Interview with Rav Shalom Arush – Part 2
Rav Shalom Arush, shlita, head of the ‘Chut Shel Chesed’ institutions, continues his story about how he came to be one of Rav Eliezer Berland’s closest students.
“At that time, (shortly after Rav Arush first started to come close to Rav Berland, shlita), I had the strong urge arise to go and learn in yeshiva, and so I left university. Rav Berland, shlita, send me to a yeshiva to get some chizzuk (spiritual strengthening), together with Dudu Ben Ami (David Raphael Ben Ami).
“Of course, I still had my long hair, and it took me some time before I could bring myself to cut it. But, I’d already started to study and to pray. In the meantime, I got married. At that period of time, Moranu Rav Berland used to give over a shiur every Thursday, at the home of Gavriel Grossman, in Sanhedria, Jerusalem.
The first attempt to get to Uman
“I remember that I used to sit in that shiur at Gavriel Grossman’s, while Rav Berland would give a class that lasted the whole night, and not everyone could last the distance. I found myself a corner where I could lie down and rest, and then suddenly, someone woke me up and told me: “The Rav asked us to tell you that you got a visa on your passport.”
“I’d prayed a lot in order to have the merit of travelling to Uman, and in my eyes…this is how we have to believe, that whoever travels to Uman, this is a tremendously lofty thing. So, I’d prayed a lot about this. But, at the end, that first time I didn’t merit to actually travel after all. It’s impossible to describe the sorrow I had from this.
The first actual trip to Uman
“1984 was the first time that I actually managed to travel to Uman, and I went via Vienna. At that time, before he became very widely known to many people, I had the merit of coming even closer to Moranu HaRav Berland. I had the merit of driving him around in my car. Every night, we’d travel to Uman, to the Tomb of the Patriarchs.
“Every time that we’d go out together to the field, in order to do hitbodedut (personal prayer), I would take holy books with me. When the Rav used to take other people to do hitbodedut, he’d always say: ‘We’ll meet up again in an hour and five minutes’ – but when I went with him alone, it usually lasted much, much longer. Whoever has had the merit of seeing the Rav during the Shacharit prayers, it’s something unbelievable.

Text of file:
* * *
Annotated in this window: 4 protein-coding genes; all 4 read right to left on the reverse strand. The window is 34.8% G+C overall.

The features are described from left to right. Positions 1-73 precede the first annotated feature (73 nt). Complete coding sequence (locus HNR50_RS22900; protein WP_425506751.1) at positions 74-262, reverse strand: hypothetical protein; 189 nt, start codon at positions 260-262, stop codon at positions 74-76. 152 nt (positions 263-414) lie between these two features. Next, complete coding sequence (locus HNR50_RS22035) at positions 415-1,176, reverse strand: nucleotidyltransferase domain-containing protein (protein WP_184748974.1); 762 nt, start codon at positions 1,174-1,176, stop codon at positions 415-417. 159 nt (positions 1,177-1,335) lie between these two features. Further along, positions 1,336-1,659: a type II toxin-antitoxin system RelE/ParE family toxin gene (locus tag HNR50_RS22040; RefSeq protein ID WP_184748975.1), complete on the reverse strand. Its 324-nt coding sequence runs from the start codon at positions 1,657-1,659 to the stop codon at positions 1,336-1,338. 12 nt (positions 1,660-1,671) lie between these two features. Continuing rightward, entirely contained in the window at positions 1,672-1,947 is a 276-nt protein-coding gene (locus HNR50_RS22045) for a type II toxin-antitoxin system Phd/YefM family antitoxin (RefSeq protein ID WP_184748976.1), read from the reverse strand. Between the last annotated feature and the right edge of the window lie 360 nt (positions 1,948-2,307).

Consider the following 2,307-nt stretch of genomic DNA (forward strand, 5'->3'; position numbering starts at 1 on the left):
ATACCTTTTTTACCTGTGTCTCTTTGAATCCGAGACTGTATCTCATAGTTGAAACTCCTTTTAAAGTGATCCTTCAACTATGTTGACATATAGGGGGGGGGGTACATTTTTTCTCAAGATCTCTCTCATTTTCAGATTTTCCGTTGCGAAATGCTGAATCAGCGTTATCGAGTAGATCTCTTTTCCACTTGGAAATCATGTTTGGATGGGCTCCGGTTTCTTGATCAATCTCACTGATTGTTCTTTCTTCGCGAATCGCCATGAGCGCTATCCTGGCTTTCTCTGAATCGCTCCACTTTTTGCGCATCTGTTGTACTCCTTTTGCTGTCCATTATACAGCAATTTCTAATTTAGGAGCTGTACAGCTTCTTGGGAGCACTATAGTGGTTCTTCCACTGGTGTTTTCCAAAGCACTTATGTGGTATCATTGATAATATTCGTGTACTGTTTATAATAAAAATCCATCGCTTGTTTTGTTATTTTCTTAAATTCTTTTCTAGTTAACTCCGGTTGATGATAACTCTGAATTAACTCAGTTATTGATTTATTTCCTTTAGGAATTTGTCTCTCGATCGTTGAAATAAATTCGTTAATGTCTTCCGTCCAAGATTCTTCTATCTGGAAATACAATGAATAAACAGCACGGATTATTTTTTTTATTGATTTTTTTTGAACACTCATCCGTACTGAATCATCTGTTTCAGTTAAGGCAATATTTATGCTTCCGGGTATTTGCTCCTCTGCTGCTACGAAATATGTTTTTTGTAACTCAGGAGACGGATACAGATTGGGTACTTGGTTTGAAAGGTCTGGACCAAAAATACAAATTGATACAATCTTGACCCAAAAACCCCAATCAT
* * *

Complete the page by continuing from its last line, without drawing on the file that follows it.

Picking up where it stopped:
Rav Berland doesn’t have an ounce of fear
“Rav Berland is the only person I’ve ever met who doesn’t have even a drop of fear. He can go to places, by himself, that no-one else would be prepared to go to. One time, he was ill with pneumonia, and it goes without saying that he didn’t take any medicine, and he also didn’t want to go for any check-ups. His wife (the Rabbanit Tehilla Berland, tlit’a) contacted his mother, to ask her to persuade him to go for a check-up, and I accompanied him to the hospital.
“At the appointment, [the doctors] said that his situation was very serious, that he needed to be hospitalized. But he told his family that I [i.e. Rav Arush] was a paramedic, and that I would be careful to give him the medicine, and to make sure I took it at the right time.
“I then travelled with the Rav to Arad, and of course, he threw the medicine in the trash. But that wasn’t all, he also used to toivel (immerse) only in a cold-water mikva – and he wouldn’t dry himself off, afterwards. So I said to him, ‘kavod haRav, honorable Rabbi, at least now, that you’re sick [with pneumonia], you should towel yourself dry.’
“Because I knew that the Rav never toweled off, after immersing in a mikva (this is Rav Berland’s custom, following the tradition of the Arizal.) Straight afterwards, we went out to do some hitbodedut in the hills. I was doing hitbodedut when I spotted the Rav going to do hitbodedut amongst all the tanks. He didn’t see anything of the world around him – he didn’t even have a drop of fear. It’s impossible to really understand this.
The reason for the illness
“So, we would journey night after night, to Halhul, to Hevron, and I never saw him exhibit a drop of fear. It’s impossible to describe this, to anyone who didn’t see it with their own eyes. He told me the reason why he’d become ill. He told me that he’d wanted to stop his kiruv (outreach) work, and to just concentrate on his own avodat Hashem, his own spiritual work. But immediately afterwards, he’d come down with a serious bout of pneumonia.
“After that, he promised Hashem that he would return to his outreach activities, and that he would busy himself with kiruv, and then Hashem healed him.”
You can hear Rav Shalom Arush’s interview for yourself, in the original Hebrew, in the clip below:
Click HERE for Part 1.